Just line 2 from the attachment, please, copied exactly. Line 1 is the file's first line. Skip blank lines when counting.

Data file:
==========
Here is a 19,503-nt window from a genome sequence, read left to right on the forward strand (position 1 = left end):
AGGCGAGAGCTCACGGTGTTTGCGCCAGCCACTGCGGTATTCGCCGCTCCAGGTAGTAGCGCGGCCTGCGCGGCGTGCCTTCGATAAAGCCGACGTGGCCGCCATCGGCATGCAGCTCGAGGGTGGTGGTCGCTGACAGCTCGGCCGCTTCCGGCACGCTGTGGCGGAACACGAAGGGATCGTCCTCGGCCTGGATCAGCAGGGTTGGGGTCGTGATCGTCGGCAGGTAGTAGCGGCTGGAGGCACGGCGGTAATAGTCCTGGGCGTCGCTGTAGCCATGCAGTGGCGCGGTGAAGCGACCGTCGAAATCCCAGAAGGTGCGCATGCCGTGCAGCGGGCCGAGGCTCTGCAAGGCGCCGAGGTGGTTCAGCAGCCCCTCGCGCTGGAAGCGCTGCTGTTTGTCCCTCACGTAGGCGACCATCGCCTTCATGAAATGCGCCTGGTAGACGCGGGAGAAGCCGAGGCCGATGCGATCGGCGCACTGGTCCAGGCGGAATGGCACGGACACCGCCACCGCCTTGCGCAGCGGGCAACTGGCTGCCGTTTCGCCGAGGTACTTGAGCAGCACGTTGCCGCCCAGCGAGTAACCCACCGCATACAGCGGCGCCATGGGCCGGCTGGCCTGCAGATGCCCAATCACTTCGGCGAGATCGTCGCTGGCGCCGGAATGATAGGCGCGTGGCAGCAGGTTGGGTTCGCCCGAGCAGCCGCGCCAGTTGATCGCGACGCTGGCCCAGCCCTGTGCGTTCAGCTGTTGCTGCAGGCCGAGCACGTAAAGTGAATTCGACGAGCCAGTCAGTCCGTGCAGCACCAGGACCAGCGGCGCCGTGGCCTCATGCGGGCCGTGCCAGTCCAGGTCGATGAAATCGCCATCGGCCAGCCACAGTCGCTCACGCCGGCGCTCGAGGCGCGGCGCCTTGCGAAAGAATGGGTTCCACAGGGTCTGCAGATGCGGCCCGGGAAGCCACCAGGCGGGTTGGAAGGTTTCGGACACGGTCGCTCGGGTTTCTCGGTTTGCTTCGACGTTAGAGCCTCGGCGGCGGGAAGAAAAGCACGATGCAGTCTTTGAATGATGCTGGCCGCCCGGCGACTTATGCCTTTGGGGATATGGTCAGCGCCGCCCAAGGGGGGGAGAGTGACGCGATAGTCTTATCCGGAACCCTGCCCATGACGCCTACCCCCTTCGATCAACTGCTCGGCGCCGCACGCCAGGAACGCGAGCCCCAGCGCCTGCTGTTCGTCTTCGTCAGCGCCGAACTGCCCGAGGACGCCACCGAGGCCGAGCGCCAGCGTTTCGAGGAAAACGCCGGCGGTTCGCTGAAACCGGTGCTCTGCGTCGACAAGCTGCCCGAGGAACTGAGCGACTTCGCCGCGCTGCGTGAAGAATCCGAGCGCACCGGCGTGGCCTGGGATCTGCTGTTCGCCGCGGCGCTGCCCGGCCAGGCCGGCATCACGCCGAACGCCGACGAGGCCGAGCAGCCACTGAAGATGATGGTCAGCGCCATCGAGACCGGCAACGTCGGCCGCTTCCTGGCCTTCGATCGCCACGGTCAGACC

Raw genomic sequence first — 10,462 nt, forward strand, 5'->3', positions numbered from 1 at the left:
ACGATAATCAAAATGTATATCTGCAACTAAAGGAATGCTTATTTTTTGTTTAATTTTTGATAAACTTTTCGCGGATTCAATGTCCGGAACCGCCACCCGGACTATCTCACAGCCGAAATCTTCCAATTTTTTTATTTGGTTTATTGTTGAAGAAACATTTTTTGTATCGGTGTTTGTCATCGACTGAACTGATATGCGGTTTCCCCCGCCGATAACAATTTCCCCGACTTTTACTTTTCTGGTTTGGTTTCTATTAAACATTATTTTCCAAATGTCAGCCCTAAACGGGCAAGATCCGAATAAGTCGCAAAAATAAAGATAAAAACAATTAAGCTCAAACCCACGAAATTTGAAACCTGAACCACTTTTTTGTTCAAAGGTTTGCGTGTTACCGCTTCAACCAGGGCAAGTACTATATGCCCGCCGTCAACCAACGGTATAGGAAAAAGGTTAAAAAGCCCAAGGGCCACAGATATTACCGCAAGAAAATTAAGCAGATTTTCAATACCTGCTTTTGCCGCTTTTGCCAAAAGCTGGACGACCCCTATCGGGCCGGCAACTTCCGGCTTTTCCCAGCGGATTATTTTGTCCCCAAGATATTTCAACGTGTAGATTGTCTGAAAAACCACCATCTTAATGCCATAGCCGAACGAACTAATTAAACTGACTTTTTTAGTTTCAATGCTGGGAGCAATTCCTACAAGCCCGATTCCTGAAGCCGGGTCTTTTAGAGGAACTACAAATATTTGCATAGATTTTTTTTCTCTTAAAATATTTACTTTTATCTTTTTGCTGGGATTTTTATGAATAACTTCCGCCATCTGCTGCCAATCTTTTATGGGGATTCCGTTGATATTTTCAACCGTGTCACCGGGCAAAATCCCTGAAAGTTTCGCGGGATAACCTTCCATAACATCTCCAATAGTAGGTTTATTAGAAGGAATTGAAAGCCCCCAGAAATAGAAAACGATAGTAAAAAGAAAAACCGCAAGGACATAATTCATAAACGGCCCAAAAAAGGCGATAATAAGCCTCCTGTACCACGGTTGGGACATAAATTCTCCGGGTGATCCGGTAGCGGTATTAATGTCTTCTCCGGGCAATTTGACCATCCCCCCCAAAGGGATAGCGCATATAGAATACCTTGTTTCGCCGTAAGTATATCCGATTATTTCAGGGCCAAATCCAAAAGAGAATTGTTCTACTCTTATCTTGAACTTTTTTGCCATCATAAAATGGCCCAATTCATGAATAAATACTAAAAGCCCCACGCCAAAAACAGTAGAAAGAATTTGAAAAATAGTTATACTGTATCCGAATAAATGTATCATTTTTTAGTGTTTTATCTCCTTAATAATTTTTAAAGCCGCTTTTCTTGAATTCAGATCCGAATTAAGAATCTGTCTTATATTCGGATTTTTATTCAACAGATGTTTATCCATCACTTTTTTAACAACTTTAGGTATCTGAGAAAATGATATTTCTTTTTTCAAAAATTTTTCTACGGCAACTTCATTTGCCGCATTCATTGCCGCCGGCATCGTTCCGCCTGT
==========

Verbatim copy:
AGGCGAGAGCTCACGGTGTTTGCGCCAGCCACTGCGGTATTCGCCGCTCCAGGTAGTAGCGCGGCCTGCGCGGCGTGCCTTCGATAAAGCCGACGTGGCCGCCATCGGCATGCAGCTCGAGGGTGGTGGTCGCTGACAGCTCGGCCGCTTCCGGCACGCTGTGGCGGAACACGAAGGGATCGTCCTCGGCCTGGATCAGCAGGGTTGGGGTCGTGATCGTCGGCAGGTAGTAGCGGCTGGAGGCACGGCGGTAATAGTCCTGGGCGTCGCTGTAGCCATGCAGTGGCGCGGTGAAGCGACCGTCGAAATCCCAGAAGGTGCGCATGCCGTGCAGCGGGCCGAGGCTCTGCAAGGCGCCGAGGTGGTTCAGCAGCCCCTCGCGCTGGAAGCGCTGCTGTTTGTCCCTCACGTAGGCGACCATCGCCTTCATGAAATGCGCCTGGTAGACGCGGGAGAAGCCGAGGCCGATGCGATCGGCGCACTGGTCCAGGCGGAATGGCACGGACACCGCCACCGCCTTGCGCAGCGGGCAACTGGCTGCCGTTTCGCCGAGGTACTTGAGCAGCACGTTGCCGCCCAGCGAGTAACCCACCGCATACAGCGGCGCCATGGGCCGGCTGGCCTGCAGATGCCCAATCACTTCGGCGAGATCGTCGCTGGCGCCGGAATGATAGGCGCGTGGCAGCAGGTTGGGTTCGCCCGAGCAGCCGCGCCAGTTGATCGCGACGCTGGCCCAGCCCTGTGCGTTCAGCTGTTGCTGCAGGCCGAGCACGTAAAGTGAATTCGACGAGCCAGTCAGTCCGTGCAGCACCAGGACCAGCGGCGCCGTGGCCTCATGCGGGCCGTGCCAGTCCAGGTCGATGAAATCGCCATCGGCCAGCCACAGTCGCTCACGCCGGCGCTCGAGGCGCGGCGCCTTGCGAAAGAATGGGTTCCACAGGGTCTGCAGATGCGGCCCGGGAAGCCACCAGGCGGGTTGGAAGGTTTCGGACACGGTCGCTCGGGTTTCTCGGTTTGCTTCGACGTTAGAGCCTCGGCGGCGGGAAGAAAAGCACGATGCAGTCTTTGAATGATGCTGGCCGCCCGGCGACTTATGCCTTTGGGGATATGGTCAGCGCCGCCCAAGGGGGGGAGAGTGACGCGATAGTCTTATCCGGAACCCTGCCCATGACGCCTACCCCCTTCGATCAACTGCTCGGCGCCGCACGCCAGGAACGCGAGCCCCAGCGCCTGCTGTTCGTCTTCGTCAGCGCCGAACTGCCCGAGGACGCCACCGAGGCCGAGCGCCAGCGTTTCGAGGAAAACGCCGGCGGTTCGCTGAAACCGGTGCTCTGCGTCGACAAGCTGCCCGAGGAACTGAGCGACTTCGCCGCGCTGCGTGAAGAATCCGAGCGCACCGGCGTGGCCTGGGATCTGCTGTTCGCCGCGGCGCTGCCCGGCCAGGCCGGCATCACGCCGAACGCCGACGAGGCCGAGCAGCCACTGAAGATGATGGTCAGCGCCATCGAGACCGGCAACGTCGGCCGCTTCCTGGCCTTCGATCGCCACGGTCAGACC